Molecular dynamics simulations of methane adsorption and displacement from graphenylene shale reservoir nanochannels

M Hajianzadeh and J Mahmoudi and S Sadeghzadeh, SCIENTIFIC REPORTS, 13, 15765 (2023).

DOI: 10.1038/s41598-023-41681-6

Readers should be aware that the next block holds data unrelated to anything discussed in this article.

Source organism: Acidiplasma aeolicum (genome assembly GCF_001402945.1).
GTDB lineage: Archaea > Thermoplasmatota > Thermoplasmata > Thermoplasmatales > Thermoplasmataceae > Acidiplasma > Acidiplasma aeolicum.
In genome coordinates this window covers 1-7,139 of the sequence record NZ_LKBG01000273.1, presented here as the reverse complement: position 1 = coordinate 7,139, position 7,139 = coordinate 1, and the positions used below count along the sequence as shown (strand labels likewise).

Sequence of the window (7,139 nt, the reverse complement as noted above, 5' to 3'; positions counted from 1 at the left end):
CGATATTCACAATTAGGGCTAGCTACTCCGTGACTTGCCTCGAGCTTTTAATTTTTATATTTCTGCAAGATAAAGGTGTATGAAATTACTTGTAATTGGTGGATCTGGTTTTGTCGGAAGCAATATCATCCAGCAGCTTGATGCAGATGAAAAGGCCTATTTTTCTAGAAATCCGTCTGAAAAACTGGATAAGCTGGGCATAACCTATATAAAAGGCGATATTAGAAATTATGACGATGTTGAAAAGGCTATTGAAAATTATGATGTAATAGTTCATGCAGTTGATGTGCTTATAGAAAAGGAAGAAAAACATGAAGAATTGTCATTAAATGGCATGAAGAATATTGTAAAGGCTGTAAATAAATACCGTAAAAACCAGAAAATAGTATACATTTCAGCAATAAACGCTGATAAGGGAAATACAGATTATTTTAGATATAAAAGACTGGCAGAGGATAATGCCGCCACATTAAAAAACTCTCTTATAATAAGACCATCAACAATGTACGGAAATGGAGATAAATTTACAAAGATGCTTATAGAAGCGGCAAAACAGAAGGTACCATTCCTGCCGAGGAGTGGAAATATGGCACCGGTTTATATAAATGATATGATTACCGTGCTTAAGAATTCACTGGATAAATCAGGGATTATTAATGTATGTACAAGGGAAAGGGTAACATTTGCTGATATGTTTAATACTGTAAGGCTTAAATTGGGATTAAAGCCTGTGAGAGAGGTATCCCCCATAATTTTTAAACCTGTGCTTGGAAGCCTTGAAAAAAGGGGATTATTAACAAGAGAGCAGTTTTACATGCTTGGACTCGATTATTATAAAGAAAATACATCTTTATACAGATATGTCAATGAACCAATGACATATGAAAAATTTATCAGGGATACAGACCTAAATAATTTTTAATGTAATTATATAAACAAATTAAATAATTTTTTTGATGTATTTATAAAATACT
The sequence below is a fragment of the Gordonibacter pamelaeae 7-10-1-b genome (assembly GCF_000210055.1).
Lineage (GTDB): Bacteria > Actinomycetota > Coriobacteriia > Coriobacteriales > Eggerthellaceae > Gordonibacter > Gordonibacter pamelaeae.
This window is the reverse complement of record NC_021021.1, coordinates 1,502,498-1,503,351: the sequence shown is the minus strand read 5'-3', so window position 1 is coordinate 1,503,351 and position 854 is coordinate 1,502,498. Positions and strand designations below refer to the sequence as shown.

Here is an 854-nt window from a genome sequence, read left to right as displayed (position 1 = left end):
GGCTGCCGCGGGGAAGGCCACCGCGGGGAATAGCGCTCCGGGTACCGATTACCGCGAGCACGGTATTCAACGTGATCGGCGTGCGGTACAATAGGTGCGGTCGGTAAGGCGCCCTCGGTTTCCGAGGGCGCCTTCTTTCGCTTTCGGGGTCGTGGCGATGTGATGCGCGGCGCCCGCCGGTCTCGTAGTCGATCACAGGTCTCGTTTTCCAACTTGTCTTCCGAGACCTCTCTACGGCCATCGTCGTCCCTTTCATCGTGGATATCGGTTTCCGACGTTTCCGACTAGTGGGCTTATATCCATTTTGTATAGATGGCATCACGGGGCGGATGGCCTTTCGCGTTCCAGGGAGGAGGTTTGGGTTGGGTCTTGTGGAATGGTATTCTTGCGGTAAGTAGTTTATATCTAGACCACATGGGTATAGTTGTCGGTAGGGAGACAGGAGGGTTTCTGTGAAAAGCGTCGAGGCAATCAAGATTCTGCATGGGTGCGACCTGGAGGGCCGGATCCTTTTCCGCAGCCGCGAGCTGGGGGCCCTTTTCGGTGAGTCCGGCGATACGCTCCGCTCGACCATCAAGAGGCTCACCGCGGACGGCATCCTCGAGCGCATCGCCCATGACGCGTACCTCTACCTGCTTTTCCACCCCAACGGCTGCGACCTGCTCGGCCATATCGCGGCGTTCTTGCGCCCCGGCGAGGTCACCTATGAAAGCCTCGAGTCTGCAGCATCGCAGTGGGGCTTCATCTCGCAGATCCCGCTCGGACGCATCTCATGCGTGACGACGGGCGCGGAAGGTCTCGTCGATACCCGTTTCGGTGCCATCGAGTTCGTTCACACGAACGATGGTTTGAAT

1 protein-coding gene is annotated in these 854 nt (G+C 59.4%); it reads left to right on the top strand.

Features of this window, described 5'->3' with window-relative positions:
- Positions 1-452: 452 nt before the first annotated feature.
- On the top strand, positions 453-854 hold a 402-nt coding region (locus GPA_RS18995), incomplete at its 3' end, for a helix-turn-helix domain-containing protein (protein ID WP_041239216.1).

Methane is the main component of shale gas and is adsorbed in shale pores. Methane adsorption not only affects the estimation of shale gas reserves but also reduces extraction efficiency. Therefore, investigating the behavior of methane adsorption in shale reservoirs is important for evaluating shale gas resources, as well as understanding its desorption and displacement from the nanochannels of shale gas reservoirs. In this research, molecular dynamics simulations were used to investigate the adsorption behavior of methane gas in organic shale pores made of graphenylene, followed by its displacement by CO2 and N2 injection gases. The effects of pore size, pressure, and temperature on adsorption were examined. It was observed that increasing the pore size at a constant pressure led to a decrease in the density of adsorbed methane molecules near the pore surface, while a stable free phase with constant density formed in the central region of the nanopore. Moreover, adsorption increased with increasing pressure, and at pressures ranging from 0 to 3 MPa, 15 and 20 angstrom pores exhibited lower methane adsorption compared to other pores. The amount of adsorption decreased with increasing temperature, and the observed adsorption isotherm followed the Langmuir adsorption isotherm. The mechanism of methane displacement by the two injected gases differed. Carbon dioxide filled both vacant adsorption sites and directly replaced the adsorbed methane. On the other hand, nitrogen only adsorbed onto the vacant sites and, by reducing the partial pressure of methane, facilitated the displacement of methane.

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